Background: The present study was designed to investigate the insecticidal efficacy of four different classes of in-secticides: pyrethroids, organophosphates, phenyl-pyrazoles and neo-nicotenoids. One representative chemical from each class was selected to compare the toxicity: deltamethrin from pyrethroids, Dichlorovinyl Dimethyl Phosphate (DDVP) from organophosphates, fipronil from phenyl-pyrazoles and imidacloprid from neo-nicotenoids. The objec- tive of this study was to determine which of these insecticides were most effective against American cockroach.Methods: These insecticides were tested for their LC50 values against Periplaneta americana under topical bioassay method, using different concentrations for each chemical.Results: Fipronil 2.5% EC was highly effective at all concentrations applied, while DDVP 50% EC was least toxic amongst all. One way analysis of variance confirmed significant differences between mortality of P. americana and different concentrations applied (P< 0.05).Conclusion: Locality differentiation is an important factor in determining the range of resistance between various localities, as all three localities behaved differently in terms of their levels of resistance.
  • XML | PDF | downloads: 309 | views: 344 | pages: 35-42
    Background: The aim was to survey the specific factors, which cause to decrease blood feeding of mosquitoes important to succeed vector control.Methods: Larval collection was carried out from fixed and variable breeding places of Yazd County, central Iran in 2009. Autogeny-Anautogeny, Stenogamy-Eurygamy, and blood preference of Culex pipiens were studied using standard mosquito cages blood meal source for Cx. pipiens females considered as the chickens and human and fed females were kept in insectary condition (16:8 L: D, 27±3 °C and 70±10% RH). The data were analyzed using SPSS Ver. 11.5 soft ware.Results: Totally, 96 females' mosquitoes were tested for Stenogamy versus Eurygamy and 122 for blood preference assay. In the small cages (20× 20× 20cm) and large cage (60× 40× 60cm), the ability of mating and insemination rates were 60.0 and 67.0%, respectively. In spite of Cx. pipiens fed from sucrose 5%, none of them laying eggs in 60× 40× 60 cages during the study. This finding indicated the Anautogeny behavior of this species. This species was found of low tendency to human blood and almost 4 fold fed on chicken.Conclusion: The occurrence of Steno-Eurygamy, Anautogeny, and Ornithophilic behaviors of Cx. Pipiens was noted. More studies need to  be  carried out about the bionomics of this species to  gain more data about the ecophysiological and behavioral characteristics in other parts of Iran.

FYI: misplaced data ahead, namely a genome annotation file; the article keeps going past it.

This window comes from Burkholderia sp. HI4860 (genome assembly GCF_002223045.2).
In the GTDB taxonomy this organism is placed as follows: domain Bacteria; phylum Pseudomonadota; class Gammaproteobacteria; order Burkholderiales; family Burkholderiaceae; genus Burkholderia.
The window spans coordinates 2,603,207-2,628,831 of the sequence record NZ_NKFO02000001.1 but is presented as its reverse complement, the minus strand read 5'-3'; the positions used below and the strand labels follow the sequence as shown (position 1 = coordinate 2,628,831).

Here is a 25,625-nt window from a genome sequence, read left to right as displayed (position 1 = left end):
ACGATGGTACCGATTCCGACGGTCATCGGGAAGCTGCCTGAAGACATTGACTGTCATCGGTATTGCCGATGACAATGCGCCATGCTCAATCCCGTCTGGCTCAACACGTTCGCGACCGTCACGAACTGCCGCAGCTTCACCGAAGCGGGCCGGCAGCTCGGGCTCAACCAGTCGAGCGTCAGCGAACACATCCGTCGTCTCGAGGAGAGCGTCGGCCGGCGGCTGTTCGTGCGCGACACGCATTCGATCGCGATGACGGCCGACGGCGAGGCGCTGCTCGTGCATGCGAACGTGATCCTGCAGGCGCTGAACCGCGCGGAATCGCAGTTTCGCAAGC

• XML | PDF | downloads: 324 | views: 385 | pages: 43-52
    Background: Malaria still is considered as a public health problem in Iran. The aim of the National Malaria Control Department is to reach the elimination by 2024. By decreasing the number of malaria cases in preelimination phase the cost effectiveness of malaria interventions decreases considerably. This study estimated the cost effectiveness of various strategies to combat malaria in preelimination and elimination phases in Iran.Methods: running costs of the interventions at each level of intervention was estimated by using evidence and expert opinions. The effect of each intervention was estimated using the documentary evidence available and expert opin- ions. Using a point estimate and distribution of each variable the sensitivity was evaluated with the Monte Carlo method.Results: The most cost-effective interventions were insecticide treated net (ITN), larviciding, surveillance for diag- nosis and treatment of patients less than 24 hours, and  indoor residual spraying (IRS) respectively, No related evi - dence found for the effectiveness of the border facilities.Conclusion: This study showed that interventions in the elimination phase of malaria have low cost effectiveness in Iran like many other countries. However ITN is the most cost effective intervention among the available interven- tions.
  • XML | PDF | downloads: 337 | views: 379 | pages: 53-59